It is not clear how the diagram attached relates the circumference to the radius of a circle.
     
  4. May 16, 2013 #3
    Simon;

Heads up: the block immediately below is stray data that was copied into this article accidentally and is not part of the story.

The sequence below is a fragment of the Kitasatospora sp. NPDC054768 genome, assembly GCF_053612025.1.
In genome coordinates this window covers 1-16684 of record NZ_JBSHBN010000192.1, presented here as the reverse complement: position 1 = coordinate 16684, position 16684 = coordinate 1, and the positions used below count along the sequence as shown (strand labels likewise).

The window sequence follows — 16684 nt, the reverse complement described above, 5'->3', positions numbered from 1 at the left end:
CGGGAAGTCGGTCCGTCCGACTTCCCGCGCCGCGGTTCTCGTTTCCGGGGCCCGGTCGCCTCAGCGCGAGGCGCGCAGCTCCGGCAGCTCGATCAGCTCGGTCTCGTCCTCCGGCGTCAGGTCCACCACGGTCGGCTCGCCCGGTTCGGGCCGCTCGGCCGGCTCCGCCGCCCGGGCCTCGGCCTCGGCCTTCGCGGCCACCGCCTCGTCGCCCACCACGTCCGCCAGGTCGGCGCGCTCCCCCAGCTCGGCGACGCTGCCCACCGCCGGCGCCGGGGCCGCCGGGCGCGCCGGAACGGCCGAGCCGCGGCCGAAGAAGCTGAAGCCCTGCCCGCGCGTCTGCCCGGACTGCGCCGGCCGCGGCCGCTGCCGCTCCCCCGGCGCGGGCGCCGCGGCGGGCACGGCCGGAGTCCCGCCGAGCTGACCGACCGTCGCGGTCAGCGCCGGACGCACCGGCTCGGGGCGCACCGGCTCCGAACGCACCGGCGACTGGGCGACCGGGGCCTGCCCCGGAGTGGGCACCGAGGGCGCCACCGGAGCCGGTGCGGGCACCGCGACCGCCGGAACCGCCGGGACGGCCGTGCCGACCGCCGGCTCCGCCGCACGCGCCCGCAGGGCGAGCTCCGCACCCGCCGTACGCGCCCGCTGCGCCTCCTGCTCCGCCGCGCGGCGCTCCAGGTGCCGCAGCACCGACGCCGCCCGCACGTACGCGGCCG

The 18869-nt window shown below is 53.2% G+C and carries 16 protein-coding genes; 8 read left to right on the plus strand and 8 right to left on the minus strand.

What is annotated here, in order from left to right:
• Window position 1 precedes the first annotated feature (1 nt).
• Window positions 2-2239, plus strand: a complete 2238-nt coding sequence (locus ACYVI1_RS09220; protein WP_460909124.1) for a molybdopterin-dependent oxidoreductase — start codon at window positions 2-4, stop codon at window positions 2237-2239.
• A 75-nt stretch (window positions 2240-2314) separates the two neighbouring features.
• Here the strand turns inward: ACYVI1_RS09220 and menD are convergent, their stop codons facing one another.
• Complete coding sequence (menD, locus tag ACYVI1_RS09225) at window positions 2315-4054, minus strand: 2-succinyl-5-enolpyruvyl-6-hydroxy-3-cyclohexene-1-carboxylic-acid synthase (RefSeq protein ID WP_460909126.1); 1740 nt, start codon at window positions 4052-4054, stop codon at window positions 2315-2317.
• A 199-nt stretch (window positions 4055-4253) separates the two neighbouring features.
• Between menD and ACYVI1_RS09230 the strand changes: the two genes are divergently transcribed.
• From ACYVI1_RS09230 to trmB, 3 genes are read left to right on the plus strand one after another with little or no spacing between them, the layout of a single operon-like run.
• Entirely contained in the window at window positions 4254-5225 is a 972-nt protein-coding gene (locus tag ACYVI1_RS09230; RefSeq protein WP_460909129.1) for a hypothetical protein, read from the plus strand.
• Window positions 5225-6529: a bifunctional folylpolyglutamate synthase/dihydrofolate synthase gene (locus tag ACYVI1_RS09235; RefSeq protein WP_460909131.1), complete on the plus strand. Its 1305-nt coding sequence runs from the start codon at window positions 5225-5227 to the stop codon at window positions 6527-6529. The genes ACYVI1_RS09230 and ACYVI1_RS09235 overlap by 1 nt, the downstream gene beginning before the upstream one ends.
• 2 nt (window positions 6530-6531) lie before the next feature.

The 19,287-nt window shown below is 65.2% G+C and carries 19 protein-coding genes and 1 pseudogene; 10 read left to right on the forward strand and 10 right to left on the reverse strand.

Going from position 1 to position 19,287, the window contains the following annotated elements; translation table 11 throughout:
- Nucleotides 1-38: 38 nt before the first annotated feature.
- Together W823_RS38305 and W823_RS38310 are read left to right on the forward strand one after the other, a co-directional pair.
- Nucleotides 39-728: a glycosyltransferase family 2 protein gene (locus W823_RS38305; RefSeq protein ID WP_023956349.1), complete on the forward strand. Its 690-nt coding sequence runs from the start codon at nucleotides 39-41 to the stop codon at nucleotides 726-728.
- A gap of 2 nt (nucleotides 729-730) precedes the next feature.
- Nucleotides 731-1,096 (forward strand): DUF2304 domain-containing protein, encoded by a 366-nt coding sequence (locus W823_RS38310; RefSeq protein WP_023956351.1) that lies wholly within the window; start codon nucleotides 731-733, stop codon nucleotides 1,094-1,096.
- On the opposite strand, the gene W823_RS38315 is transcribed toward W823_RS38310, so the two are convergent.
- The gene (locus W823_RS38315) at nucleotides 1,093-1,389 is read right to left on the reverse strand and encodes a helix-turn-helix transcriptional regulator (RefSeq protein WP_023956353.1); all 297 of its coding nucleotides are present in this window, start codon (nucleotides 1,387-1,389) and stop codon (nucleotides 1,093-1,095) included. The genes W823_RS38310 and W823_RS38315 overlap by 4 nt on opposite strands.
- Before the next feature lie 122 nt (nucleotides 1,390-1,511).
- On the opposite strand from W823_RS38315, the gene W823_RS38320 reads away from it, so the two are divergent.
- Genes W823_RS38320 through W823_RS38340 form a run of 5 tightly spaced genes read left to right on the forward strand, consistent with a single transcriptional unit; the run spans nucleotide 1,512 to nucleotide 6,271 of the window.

Lacking a classical training in higher forms of mathematical education. I have to rely on the instructions of my father and his father. My father was a Structural Engineer, my Grandpa was a Land Surveyor. While the lessons may not have been completely understood while I was being 'schooled'; by the same coin, they may have. Let me describe the graph. Using a fine compass; ie, one with a mechanical adjuster; I inscribed a two inch circle; appx, close enough for my purposes though; Then, where the line of the circumference intersected with the vertical line of the 'graph', using those coordinates as the axis, I used the compass, which remained at the original setting; to inscribe two more circles. Then, starting at the point(s) of intersection, of the original circle, on the vertical; which are two in number; I used the intersection(s);which were formed of the intersections of original circle and of the two separate circles on the vertical axis; these comprised four additional points. Then, when I connected all these points; from point to point; I found that I had drawn a regular hexagon. Which has six equal sides, and six equal angles; and which; the six points fell on the circumference of the circle I used to define the coordinates, thereof. as I used a compass, that was used--unchanged--in the plotting, or graphing; the coordinate points in the two-dimensional--pencil and paper--diagram; I thus perforce proclaim that the correlation of the radius to the line of circumference, is 1 to 6. Okay so from a quick trip to see if this is actually a hexagon, I find this hexagon was described by Euclid and is one of his 'elements' and appears in book four, proposition 15. Doesn't appear to have a name although; as in Euclid's Hexagon. And since, therefore, as Simon did not understand the relation, I do so pronounce that perhaps Euclid did not neither, therefore; I dost pronounce that it shall be known as McMahan's variant to Euclid's 15 proposition, and dost also challenge that personage to defend his proposition; or explain his propositions in a more formidable manner. On guard Euclid, on guard thou noble geomatarian. Heh, spell check wanted me to replace that with vegetarian, can you imagine.